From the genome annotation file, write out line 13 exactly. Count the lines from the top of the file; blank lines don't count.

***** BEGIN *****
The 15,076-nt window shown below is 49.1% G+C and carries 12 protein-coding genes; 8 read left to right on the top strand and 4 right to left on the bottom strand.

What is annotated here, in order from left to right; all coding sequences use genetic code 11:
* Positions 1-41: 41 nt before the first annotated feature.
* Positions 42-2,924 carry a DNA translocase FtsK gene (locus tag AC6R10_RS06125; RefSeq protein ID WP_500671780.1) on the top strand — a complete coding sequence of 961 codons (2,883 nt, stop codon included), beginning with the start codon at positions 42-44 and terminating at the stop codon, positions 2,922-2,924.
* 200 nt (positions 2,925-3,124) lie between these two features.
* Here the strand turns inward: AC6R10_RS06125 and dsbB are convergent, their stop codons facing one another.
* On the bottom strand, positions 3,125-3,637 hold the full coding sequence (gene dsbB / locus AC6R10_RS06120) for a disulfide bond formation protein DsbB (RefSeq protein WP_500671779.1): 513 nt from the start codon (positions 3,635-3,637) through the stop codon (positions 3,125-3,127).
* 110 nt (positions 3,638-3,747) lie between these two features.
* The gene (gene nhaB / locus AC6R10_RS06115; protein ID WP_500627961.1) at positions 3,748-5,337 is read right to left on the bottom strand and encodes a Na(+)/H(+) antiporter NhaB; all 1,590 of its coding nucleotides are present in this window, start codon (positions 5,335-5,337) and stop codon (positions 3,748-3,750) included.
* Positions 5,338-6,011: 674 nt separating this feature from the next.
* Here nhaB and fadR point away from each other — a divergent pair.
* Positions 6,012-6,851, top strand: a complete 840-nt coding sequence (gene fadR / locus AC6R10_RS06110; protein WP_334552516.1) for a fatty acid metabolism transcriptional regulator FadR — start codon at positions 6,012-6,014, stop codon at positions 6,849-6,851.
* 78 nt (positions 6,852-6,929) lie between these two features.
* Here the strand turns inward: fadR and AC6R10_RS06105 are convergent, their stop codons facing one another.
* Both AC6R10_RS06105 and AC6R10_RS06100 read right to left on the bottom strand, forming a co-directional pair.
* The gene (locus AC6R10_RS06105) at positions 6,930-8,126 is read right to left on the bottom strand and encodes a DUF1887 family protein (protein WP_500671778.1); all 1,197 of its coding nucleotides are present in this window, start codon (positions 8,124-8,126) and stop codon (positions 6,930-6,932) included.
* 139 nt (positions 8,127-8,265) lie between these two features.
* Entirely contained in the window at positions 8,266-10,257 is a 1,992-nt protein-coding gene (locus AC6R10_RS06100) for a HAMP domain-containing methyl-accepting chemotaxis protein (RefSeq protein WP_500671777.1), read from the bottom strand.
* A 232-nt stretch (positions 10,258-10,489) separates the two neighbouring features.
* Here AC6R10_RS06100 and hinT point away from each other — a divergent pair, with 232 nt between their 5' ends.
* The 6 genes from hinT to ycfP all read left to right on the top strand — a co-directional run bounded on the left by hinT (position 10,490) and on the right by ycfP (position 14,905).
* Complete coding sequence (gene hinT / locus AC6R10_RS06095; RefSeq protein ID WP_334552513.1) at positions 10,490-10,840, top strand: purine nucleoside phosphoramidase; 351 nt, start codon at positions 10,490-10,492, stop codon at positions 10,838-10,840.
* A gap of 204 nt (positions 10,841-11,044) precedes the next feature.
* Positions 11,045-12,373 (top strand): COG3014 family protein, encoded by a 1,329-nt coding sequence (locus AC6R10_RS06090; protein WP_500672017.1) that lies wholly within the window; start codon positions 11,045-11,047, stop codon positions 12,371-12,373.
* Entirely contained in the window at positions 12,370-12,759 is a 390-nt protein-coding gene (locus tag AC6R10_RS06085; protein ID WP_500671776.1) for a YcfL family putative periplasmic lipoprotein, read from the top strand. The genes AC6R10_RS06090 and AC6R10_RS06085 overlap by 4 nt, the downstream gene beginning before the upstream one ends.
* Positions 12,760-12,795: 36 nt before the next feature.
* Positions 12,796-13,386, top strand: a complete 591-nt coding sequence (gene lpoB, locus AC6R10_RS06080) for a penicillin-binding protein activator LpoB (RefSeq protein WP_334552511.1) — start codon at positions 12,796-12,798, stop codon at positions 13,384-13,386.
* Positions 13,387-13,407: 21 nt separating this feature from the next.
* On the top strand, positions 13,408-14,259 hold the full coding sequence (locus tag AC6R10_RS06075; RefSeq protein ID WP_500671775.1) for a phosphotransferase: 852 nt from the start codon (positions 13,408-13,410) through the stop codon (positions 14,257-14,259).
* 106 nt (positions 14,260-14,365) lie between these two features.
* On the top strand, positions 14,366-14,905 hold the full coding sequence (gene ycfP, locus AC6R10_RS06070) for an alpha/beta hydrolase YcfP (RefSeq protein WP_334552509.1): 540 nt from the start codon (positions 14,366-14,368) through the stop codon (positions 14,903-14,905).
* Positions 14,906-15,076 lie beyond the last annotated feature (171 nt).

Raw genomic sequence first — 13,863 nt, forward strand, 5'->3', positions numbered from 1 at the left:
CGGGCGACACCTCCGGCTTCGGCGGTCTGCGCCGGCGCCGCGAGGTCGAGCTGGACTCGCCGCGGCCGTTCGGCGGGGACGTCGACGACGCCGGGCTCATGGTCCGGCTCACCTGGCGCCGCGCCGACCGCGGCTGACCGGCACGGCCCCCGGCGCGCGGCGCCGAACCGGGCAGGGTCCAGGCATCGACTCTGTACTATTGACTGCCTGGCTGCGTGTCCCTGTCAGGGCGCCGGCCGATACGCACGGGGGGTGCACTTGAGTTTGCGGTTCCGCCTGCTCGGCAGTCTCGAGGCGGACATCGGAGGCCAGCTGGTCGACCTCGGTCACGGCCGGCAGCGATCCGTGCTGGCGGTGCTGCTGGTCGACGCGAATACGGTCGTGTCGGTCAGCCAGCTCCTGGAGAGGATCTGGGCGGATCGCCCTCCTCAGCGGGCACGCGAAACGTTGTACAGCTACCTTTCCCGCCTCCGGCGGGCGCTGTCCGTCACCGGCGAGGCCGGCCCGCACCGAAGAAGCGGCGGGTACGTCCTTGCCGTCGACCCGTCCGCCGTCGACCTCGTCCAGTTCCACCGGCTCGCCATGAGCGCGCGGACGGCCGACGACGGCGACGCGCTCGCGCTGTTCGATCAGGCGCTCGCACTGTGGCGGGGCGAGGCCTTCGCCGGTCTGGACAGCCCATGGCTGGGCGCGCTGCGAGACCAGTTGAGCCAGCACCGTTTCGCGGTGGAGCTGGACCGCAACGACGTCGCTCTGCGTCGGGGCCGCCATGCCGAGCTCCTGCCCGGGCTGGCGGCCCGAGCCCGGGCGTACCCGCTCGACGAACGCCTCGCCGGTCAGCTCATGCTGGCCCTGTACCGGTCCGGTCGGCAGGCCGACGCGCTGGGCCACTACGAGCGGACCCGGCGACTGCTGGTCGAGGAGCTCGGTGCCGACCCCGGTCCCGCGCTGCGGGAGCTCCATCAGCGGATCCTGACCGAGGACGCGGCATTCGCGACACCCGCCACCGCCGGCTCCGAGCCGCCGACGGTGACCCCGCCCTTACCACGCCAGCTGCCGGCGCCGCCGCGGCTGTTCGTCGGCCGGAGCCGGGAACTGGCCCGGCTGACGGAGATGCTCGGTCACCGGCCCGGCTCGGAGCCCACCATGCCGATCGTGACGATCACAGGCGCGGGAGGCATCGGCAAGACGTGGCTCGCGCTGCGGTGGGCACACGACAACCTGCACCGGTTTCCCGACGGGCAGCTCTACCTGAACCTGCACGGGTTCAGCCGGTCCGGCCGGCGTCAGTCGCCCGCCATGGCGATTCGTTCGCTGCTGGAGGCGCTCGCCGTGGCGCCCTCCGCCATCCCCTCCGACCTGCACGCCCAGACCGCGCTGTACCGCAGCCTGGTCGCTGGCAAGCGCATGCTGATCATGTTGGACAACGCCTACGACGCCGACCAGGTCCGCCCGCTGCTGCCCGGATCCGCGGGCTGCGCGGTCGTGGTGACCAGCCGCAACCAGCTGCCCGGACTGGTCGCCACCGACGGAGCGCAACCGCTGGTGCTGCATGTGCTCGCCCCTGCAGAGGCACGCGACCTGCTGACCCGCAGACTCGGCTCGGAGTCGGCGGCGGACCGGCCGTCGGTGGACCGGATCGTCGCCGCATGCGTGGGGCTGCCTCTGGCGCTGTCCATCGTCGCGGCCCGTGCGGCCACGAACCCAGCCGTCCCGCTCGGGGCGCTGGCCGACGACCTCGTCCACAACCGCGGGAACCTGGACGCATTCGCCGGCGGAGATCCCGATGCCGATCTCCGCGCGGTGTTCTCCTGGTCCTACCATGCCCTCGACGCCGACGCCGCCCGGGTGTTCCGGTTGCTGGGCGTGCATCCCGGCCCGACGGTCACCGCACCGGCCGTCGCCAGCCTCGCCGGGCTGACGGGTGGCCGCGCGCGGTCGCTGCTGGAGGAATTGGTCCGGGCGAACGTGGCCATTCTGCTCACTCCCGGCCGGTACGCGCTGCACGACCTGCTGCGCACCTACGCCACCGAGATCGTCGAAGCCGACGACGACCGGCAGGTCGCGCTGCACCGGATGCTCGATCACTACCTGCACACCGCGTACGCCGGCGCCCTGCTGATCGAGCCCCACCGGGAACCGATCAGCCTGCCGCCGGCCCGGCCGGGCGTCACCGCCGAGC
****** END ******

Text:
* 78 nt (positions 6,852-6,929) lie between these two features.